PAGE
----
For instance, Circles of Support and Accountability (UK, Circles 4 EU, Canada, & USA), etc.

For risk management to work as an effective prevention strategy, it requires a foundation in the socio-ecological model that is complemented with multi-agency and multi-disciplinary collaboration in conjunction with individual involvement. Prevention is the most effective and impactful when all aspects of our knowledge are incorporated into a holistic approach to understanding sexual abuse which includes risk management strategies such as the individual knowing their risk and how to manage that risk both pre and post offending.

Friday, May 24, 2019

Morals Versus Evidence: The Role of Pornography

By David S. Prescott, LICSW, & Kieran McCartan, PhD

It has now been ten years since Drew Kingston, Neil Malamuth, Paul Federoff and Bill Marshall (2009) published a study finding that pornography usage was a risk factor for people who had sexually abused primarily only among those already at high risk and who used pornography frequently. Perhaps most significantly, the authors emphasize that research and practice highlight the importance of individual differences between people when considering the impact of pornography on violence. To date, this is the most authoritative study of its kind on this topic. In addition, these findings have played out with respect to the complexity of individuals who view indecent images of children and whether or not they go on to commit a contact offence (Meridan et al, 2018).

Meanwhile, we are at a loss as to what, if any, impact the extant research has had at the front lines of treating or supervising people who have sexually abused. Pornography is a complicated area, especially in terms of public perception. It has been the focal point of several moral panics over the years and there is a perceived link in the socio-political sphere between viewing and doing in the public’s eyes. This was the case when considering watching hardcore pornography and rape in the 1980’s and now the perceived link between viewing child sexual abuse imagery and committing child sexual abuse here in the 2000’s. The increase in the accessibility and variety of pornographic material since the advent of the internet has led to conversations about its role in the normalization of sexual violence in our communities and the reinforcement of cognitive distortions.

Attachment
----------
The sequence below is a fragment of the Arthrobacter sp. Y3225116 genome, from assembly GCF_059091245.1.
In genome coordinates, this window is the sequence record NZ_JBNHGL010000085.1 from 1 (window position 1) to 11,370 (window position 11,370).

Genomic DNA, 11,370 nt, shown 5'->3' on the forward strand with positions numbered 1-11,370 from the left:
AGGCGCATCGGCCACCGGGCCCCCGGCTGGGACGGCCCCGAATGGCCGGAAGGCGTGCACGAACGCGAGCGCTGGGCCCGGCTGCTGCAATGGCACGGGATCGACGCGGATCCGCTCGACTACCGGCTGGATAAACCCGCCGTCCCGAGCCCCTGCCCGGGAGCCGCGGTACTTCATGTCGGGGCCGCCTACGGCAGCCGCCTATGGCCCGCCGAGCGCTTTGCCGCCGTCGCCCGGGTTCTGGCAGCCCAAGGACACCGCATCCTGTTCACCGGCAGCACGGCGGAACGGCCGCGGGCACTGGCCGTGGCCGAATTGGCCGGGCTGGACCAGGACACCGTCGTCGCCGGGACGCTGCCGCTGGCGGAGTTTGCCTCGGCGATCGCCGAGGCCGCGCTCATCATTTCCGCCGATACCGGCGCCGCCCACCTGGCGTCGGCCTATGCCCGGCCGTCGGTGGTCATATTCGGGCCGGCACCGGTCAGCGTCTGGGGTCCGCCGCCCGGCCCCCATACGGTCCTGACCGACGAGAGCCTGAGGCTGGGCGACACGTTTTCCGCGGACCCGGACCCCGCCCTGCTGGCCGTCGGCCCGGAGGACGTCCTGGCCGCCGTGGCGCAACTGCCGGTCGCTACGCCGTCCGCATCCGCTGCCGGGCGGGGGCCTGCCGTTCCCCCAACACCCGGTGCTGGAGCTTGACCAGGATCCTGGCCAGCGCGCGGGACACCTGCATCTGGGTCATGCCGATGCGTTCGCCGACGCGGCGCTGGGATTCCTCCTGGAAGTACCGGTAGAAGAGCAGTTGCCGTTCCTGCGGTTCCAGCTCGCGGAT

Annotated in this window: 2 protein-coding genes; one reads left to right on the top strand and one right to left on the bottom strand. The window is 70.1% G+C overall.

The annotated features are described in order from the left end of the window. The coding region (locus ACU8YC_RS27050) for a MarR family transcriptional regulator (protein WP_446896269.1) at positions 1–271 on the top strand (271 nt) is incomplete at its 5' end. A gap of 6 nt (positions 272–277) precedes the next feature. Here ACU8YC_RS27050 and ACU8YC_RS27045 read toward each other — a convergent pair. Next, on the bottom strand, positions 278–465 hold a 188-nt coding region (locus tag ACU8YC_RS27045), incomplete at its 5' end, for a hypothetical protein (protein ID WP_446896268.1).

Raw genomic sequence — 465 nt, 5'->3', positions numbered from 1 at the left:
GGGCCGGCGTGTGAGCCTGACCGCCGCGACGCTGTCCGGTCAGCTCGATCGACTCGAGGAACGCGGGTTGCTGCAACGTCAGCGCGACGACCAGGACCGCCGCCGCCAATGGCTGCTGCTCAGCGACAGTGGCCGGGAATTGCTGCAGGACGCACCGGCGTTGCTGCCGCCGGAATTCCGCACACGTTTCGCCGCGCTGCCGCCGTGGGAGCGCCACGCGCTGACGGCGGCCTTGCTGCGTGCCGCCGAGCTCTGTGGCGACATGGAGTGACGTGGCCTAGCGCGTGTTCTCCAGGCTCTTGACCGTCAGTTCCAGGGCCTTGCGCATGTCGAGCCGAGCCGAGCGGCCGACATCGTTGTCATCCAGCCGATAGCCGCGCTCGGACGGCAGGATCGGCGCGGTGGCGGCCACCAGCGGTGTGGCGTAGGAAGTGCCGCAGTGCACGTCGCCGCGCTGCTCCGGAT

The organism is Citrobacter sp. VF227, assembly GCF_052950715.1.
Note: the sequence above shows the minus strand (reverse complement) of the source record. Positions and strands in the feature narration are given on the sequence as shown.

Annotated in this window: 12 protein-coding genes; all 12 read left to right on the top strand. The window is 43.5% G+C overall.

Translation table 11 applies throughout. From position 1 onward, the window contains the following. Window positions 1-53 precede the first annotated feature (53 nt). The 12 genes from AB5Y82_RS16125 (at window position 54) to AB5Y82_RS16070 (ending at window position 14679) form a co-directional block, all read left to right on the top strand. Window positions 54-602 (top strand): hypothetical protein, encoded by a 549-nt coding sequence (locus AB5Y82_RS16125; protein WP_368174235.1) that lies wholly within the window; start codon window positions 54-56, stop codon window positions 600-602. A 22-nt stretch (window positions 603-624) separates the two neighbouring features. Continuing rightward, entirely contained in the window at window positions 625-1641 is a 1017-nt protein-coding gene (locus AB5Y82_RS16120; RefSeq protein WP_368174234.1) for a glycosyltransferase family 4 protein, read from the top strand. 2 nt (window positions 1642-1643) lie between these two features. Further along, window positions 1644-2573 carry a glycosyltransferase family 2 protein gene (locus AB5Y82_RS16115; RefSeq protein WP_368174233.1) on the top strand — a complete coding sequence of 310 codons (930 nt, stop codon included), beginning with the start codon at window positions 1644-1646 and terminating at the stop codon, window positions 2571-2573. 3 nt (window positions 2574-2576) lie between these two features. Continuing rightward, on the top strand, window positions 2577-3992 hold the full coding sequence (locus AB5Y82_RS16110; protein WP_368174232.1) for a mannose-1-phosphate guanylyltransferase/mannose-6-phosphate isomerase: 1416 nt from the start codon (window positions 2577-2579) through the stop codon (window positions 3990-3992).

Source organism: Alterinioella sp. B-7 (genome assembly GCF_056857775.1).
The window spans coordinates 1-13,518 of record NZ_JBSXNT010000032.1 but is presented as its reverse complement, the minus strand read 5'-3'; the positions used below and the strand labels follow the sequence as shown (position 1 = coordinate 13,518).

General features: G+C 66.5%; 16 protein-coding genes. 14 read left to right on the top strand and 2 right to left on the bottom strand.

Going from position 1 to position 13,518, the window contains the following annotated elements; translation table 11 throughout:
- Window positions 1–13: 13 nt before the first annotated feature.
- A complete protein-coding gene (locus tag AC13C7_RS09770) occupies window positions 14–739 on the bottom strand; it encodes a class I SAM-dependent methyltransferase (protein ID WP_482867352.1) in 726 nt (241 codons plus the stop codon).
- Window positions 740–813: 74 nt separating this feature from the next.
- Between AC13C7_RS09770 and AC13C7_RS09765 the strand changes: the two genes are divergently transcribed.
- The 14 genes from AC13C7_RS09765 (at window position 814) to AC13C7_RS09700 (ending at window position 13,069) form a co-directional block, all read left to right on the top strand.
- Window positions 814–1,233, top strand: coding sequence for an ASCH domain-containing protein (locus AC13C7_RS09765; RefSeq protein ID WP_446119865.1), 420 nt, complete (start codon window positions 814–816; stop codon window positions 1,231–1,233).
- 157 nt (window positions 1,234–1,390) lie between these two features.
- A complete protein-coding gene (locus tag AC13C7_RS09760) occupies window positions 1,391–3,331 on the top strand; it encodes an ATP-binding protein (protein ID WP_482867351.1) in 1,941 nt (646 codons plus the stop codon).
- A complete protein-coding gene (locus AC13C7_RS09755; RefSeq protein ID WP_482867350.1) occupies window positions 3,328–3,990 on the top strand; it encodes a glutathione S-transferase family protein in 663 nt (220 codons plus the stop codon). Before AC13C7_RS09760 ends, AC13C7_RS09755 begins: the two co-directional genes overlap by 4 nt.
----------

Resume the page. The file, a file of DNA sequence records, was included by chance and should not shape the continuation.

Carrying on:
In short, pornography is a problematic and loaded conversation that crisscrosses social norms, stereotypes, vulnerability, and exploitation. Readers of this blog and our other works will know that we are not advocating the use of pornography, although we believe very strongly in evidence-based supervision, assessment, and treatment. Pornography is freely available, via the internet, in modern society and therefore clients will encounter it. Therefore, how we manage their expectations around it with respect to their potential to re-offend is a serious consideration. In the same way that desistence from sexual offending is manageable in prison because of the reality of the institution getting clients to avoid pornography helps them not get aroused by it, but it does help them manage their response to it should they encounter it? We are not saying that all forms of pornography are equal and that it is not harmful, rather we are saying we need to understand its role in the desistence and management process. Therefore, the question that we must ask is how we get individuals to manage their problematic sexual behavior in a way that is safe, exploitation-free and emphasizing no more victims, but is nonetheless relevant to them. Is there a place for ethical, exploitation-free pornography which models pro-social sex and relationships?

Just the same, viewing any kind of sexually explicit media is prohibited in most programs treating people who have sexually abused and is a common prescription in rules of supervision, despite the limited risks in evidence. Meanwhile, some authors have proposed that accessibility to pornography is associated with a decrease in sexual violence. As expressed by Brandt, Prescott, and Wilson in this blog in 2012:

Two additional facts are worthy of consideration. First, both biased and impartial groups have been funding research for more than 50 years to find a connection between pornography and sexual offending, and none have been able to find any definitive link. Second, despite the explosion of sexual media since the advent of the Internet and rapid transfer of visual imagery, there has been no increase in rates of sexual offending—everywhere it has been studied, around the world. Arguably, the same information superhighway that provides access to pornography has also brought attention to the numerous media outlets that remind us that true sexual violence is intolerable.

The case of pornography usage calls into question to what extent our practices are hindered by our own morals, attitudes, and beliefs. Our field demands evidence-based public policies, but are we willing to examine our own processes?